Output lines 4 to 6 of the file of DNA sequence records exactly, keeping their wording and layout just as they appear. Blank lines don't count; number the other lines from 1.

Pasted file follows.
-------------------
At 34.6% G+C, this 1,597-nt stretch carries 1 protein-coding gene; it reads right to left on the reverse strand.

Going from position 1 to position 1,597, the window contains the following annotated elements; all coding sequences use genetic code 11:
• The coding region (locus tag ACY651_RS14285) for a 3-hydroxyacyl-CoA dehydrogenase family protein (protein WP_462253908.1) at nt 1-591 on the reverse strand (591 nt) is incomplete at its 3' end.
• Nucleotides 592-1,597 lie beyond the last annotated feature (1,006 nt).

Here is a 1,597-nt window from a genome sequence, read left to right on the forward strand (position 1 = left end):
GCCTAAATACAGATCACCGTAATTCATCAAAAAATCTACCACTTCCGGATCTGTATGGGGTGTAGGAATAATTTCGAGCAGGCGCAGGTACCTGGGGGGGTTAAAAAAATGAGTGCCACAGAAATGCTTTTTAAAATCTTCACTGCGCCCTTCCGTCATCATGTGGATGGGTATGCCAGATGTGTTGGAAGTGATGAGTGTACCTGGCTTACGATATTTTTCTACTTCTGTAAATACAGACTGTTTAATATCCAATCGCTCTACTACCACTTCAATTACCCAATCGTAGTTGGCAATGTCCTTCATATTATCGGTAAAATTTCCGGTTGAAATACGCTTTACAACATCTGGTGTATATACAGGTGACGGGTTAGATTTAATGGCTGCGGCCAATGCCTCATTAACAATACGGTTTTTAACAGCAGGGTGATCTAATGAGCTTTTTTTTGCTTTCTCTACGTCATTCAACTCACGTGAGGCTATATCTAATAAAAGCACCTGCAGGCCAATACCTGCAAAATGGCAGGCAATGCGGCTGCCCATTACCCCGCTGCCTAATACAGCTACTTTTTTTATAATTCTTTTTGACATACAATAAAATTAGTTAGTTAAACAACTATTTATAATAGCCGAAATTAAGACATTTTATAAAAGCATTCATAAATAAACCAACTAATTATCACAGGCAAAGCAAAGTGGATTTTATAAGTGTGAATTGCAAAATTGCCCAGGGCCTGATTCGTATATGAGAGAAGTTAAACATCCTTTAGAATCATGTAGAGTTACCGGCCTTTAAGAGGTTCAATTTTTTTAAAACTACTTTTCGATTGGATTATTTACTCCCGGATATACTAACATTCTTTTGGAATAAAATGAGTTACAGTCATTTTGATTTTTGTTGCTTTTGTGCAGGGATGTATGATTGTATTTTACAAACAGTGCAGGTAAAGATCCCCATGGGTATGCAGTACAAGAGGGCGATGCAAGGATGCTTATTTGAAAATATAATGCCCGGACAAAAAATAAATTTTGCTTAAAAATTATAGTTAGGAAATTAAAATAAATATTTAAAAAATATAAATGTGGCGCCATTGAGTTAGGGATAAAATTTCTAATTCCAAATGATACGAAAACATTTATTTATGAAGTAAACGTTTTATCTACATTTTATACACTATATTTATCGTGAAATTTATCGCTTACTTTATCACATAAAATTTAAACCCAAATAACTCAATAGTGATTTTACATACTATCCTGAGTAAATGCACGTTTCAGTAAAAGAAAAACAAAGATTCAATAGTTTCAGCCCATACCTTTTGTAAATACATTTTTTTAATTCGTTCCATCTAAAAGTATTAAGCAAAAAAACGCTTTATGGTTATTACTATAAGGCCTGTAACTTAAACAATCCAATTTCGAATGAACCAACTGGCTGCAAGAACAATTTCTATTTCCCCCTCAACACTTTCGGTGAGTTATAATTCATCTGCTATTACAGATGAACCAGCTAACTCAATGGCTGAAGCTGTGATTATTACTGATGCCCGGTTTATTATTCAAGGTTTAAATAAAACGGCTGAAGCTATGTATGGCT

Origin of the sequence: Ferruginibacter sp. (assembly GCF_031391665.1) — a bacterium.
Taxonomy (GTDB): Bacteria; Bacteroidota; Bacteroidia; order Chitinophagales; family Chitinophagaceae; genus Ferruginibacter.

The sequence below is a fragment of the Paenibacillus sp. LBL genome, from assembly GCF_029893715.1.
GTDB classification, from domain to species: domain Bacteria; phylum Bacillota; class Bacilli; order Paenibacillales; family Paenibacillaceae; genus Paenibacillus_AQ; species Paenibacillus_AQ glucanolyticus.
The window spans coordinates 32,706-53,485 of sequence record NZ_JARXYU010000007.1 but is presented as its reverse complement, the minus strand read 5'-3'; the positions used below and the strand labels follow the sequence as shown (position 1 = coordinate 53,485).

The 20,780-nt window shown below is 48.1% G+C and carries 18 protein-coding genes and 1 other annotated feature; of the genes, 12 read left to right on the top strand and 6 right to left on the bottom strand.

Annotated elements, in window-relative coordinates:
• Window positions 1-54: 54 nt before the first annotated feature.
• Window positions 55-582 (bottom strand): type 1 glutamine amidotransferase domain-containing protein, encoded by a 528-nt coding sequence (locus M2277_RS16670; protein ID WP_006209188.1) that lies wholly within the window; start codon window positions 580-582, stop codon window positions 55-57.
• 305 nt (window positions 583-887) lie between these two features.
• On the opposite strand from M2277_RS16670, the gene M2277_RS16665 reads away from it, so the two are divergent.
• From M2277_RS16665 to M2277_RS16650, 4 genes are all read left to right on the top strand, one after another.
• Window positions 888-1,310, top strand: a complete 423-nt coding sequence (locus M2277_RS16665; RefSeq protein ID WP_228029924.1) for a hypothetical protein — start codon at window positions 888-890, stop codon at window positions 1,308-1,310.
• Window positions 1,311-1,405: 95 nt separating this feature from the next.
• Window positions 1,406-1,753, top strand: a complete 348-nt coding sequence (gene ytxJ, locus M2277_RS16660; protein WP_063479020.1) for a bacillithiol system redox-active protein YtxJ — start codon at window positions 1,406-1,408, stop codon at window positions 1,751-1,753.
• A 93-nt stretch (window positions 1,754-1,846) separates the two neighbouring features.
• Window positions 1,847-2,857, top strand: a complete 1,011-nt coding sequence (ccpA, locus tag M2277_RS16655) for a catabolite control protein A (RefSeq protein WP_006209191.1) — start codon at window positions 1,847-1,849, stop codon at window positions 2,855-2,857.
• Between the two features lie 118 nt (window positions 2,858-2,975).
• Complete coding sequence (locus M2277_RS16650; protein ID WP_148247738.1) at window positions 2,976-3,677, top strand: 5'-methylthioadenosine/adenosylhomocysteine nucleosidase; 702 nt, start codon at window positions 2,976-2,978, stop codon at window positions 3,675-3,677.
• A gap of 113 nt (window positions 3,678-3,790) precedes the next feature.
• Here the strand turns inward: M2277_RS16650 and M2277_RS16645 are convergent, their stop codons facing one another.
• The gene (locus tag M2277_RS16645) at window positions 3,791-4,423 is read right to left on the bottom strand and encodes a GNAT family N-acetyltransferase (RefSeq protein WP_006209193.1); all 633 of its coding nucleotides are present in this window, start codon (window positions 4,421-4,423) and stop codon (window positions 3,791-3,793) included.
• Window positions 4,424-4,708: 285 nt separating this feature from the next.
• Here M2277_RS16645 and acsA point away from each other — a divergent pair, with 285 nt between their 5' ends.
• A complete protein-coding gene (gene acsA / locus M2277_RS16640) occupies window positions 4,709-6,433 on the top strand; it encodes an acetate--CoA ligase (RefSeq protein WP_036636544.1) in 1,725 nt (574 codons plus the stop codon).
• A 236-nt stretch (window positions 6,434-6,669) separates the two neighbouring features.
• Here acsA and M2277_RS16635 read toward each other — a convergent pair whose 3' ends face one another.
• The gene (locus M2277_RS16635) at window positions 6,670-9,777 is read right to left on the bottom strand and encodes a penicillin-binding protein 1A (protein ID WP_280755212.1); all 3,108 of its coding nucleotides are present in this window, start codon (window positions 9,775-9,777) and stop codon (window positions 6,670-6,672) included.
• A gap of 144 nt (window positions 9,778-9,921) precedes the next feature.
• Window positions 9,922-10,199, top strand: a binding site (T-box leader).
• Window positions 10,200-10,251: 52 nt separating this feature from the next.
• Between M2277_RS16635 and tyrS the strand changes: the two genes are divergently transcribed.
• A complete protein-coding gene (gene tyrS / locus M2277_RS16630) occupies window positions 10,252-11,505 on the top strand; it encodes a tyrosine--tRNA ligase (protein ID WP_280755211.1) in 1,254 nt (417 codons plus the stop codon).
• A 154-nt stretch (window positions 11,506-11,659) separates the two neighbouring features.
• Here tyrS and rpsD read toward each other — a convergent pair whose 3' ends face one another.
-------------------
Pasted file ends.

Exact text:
• Nucleotides 592-1,597 lie beyond the last annotated feature (1,006 nt).

Here is a 1,597-nt window from a genome sequence, read left to right on the forward strand (position 1 = left end):
GCCTAAATACAGATCACCGTAATTCATCAAAAAATCTACCACTTCCGGATCTGTATGGGGTGTAGGAATAATTTCGAGCAGGCGCAGGTACCTGGGGGGGTTAAAAAAATGAGTGCCACAGAAATGCTTTTTAAAATCTTCACTGCGCCCTTCCGTCATCATGTGGATGGGTATGCCAGATGTGTTGGAAGTGATGAGTGTACCTGGCTTACGATATTTTTCTACTTCTGTAAATACAGACTGTTTAATATCCAATCGCTCTACTACCACTTCAATTACCCAATCGTAGTTGGCAATGTCCTTCATATTATCGGTAAAATTTCCGGTTGAAATACGCTTTACAACATCTGGTGTATATACAGGTGACGGGTTAGATTTAATGGCTGCGGCCAATGCCTCATTAACAATACGGTTTTTAACAGCAGGGTGATCTAATGAGCTTTTTTTTGCTTTCTCTACGTCATTCAACTCACGTGAGGCTATATCTAATAAAAGCACCTGCAGGCCAATACCTGCAAAATGGCAGGCAATGCGGCTGCCCATTACCCCGCTGCCTAATACAGCTACTTTTTTTATAATTCTTTTTGACATACAATAAAATTAGTTAGTTAAACAACTATTTATAATAGCCGAAATTAAGACATTTTATAAAAGCATTCATAAATAAACCAACTAATTATCACAGGCAAAGCAAAGTGGATTTTATAAGTGTGAATTGCAAAATTGCCCAGGGCCTGATTCGTATATGAGAGAAGTTAAACATCCTTTAGAATCATGTAGAGTTACCGGCCTTTAAGAGGTTCAATTTTTTTAAAACTACTTTTCGATTGGATTATTTACTCCCGGATATACTAACATTCTTTTGGAATAAAATGAGTTACAGTCATTTTGATTTTTGTTGCTTTTGTGCAGGGATGTATGATTGTATTTTACAAACAGTGCAGGTAAAGATCCCCATGGGTATGCAGTACAAGAGGGCGATGCAAGGATGCTTATTTGAAAATATAATGCCCGGACAAAAAATAAATTTTGCTTAAAAATTATAGTTAGGAAATTAAAATAAATATTTAAAAAATATAAATGTGGCGCCATTGAGTTAGGGATAAAATTTCTAATTCCAAATGATACGAAAACATTTATTTATGAAGTAAACGTTTTATCTACATTTTATACACTATATTTATCGTGAAATTTATCGCTTACTTTATCACATAAAATTTAAACCCAAATAACTCAATAGTGATTTTACATACTATCCTGAGTAAATGCACGTTTCAGTAAAAGAAAAACAAAGATTCAATAGTTTCAGCCCATACCTTTTGTAAATACATTTTTTTAATTCGTTCCATCTAAAAGTATTAAGCAAAAAAACGCTTTATGGTTATTACTATAAGGCCTGTAACTTAAACAATCCAATTTCGAATGAACCAACTGGCTGCAAGAACAATTTCTATTTCCCCCTCAACACTTTCGGTGAGTTATAATTCATCTGCTATTACAGATGAACCAGCTAACTCAATGGCTGAAGCTGTGATTATTACTGATGCCCGGTTTATTATTCAAGGTTTAAATAAAACGGCTGAAGCTATGTATGGCT